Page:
RingTrue with Yemi Adebowale; email@example.com; 07013940521 (text only)
The twists and turns in the Abdullahi Ganduje $5 million soap opera are unending. The soap is running daily. The video is also selling like hot cake on the streets of Kano. It’s looking like the biggest selling video in the history of this city. The Ganduje soap opera may end up being one of the longest soaps in Nigeria’s history if this Kano State Governor gets a second term.
The latest turn in this soap opera is the historic suit filed by the Socio-Economic Rights and Accountability Project, SERAP, over “the failure of President Muhammadu Buhari to direct the Attorney General of the Federation and Minister of Justice Abubakar Malami, SAN, and/or appropriate anti-corruption agencies to investigate allegations of bribery against Governor Ganduje of Kano State, as contained in the widely circulated video clips allegedly showing Ganduje receiving bribe.”
SERAP had in November asked the president to direct the investigation of Ganduje, “If there is a relevant and sufficient admissible evidence for him to face prosecution at the expiration of his tenure as governor.” This was never looked into for obvious reasons.
SERAP is now asking a court of law to compel Buhari to do the needful. In the suit filed at the Federal High Court, Ikoyi, Lagos, the human rights body is seeking “an order for leave to apply for judicial review and an order of mandamus directing and/or compelling Buhari to immediately direct the investigation of allegations of bribery against Ganduje.”
SERAP said: “The Applicant’s requests are not onerous but simply based on issues of public interest, good governance, transparency and accountability. It is in the interest of justice to grant this application, as the Respondent has nothing to lose if the application is granted.”
This suit by SERAP is inspiring. The arguments put forward to back their demands are also compelling. It is an undisputable fact that investigating allegations of bribery against Ganduje would be entirely consistent with the provisions of section 15; sub-section 5 of the 1999 Constitution, which requires the government to abolish all corrupt practices and abuse of power, regardless of the state where such practices are taking place.
It is also a fact that the Attorney-General of the Federation has power conferred on him by section 174(1) (a) of the 1999 Constitution (as amended) and that anti-corruption agencies have the powers to act on the allegations of bribery against Ganduje for the sake of discharging their mandates, ensuring transparency and accountability, promoting the common good, peace, order and good government of the federation, which includes Kano State.
SERAP states further: “It is important to reiterate that a sitting governor can be investigated under Nigerian laws. Any criminal allegation against a sitting governor can and should be investigated pending the time the governor leaves office and loses immunity. The Respondent has failed, neglected and refused to instruct the Attorney General of the Federation and/or anti-corruption agencies to investigate Ganduje over the alleged bribery. Given his anticorruption commitments, the Respondent ought to have acted on SERAP’s requests to improve transparency and accountability among state governors.”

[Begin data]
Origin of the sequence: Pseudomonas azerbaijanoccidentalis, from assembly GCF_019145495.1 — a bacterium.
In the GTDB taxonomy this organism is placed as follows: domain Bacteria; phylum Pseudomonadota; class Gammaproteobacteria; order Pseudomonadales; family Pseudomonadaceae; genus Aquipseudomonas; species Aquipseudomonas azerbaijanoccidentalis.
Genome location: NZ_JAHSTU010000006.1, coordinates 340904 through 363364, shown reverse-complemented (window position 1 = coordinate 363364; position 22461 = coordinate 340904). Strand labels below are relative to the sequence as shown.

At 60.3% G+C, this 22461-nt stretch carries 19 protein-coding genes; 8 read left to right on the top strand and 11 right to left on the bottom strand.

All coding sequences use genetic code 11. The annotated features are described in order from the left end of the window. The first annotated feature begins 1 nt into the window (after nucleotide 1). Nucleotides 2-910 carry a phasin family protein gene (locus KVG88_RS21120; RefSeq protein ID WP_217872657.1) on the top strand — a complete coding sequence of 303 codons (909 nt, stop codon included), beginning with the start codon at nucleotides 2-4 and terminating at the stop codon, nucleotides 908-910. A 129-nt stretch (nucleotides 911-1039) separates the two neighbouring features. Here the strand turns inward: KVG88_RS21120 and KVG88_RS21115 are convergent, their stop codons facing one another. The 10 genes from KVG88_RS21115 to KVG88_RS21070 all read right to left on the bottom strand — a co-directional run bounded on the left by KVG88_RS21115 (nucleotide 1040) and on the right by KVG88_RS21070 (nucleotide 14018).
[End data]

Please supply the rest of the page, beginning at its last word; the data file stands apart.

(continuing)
The EFCC and other anti-corruption agencies have clearly been playing politics with the Ganduje issue. We have seen cases of sitting governors like Ayo Fayose being investigated and arraigned at the end of their tenure, after a strong case was established. Ganduje can’t be an exception. Nigerians genuinely interested in the war against corruption are hoping that SERAP will get the desired reprieves sought from the court.
The earlier curious twist to the Ganduje soap was the injunction granted by a Kano State High Court, stopping the Kano State House of Assembly from continuing with the investigation into the $5 million bribery allegation. These lawmakers have been stopped from performing one of their statutory responsibilities by a court of law. What a country!
I always burst into laughter whenever pro-Buhari activists regale us with how well the President has been fighting corruption. The Ganduja case is a classic example of the so-called total war against corruption. No wonder the Kano governor promised Buhari five million votes in 2019.
The Killings in Dogon Maje
For those who have not been following the story, Dogon Maje is a village in Tsafe Local Government Area of Zamfara State. Bandits struck in this agrarian settlement few days back, operated for hours, killing scores of innocent people. Homes were destroyed and animals stolen from the hapless villagers.Rayyahi Abubakar, a son of one of the victims, Mallam Ibrahim Kuryan-Madaro said his father was killed by the bandits who severed his head. He said one of the bandits called him on his father’s phone to tell him “we have just killed your father, come to Dogon Maje tomorrow and take his corpse”.
A combined team of mobile police and Counter Terrorist Unit (CTU) arrived hours after the bandits left the village. What a country! As at press time, not even one of the bandits had been arrested by security agents. This is why killings are unending in Nigeria. Perpetrators are hardly brought to book. Killers go unpunished.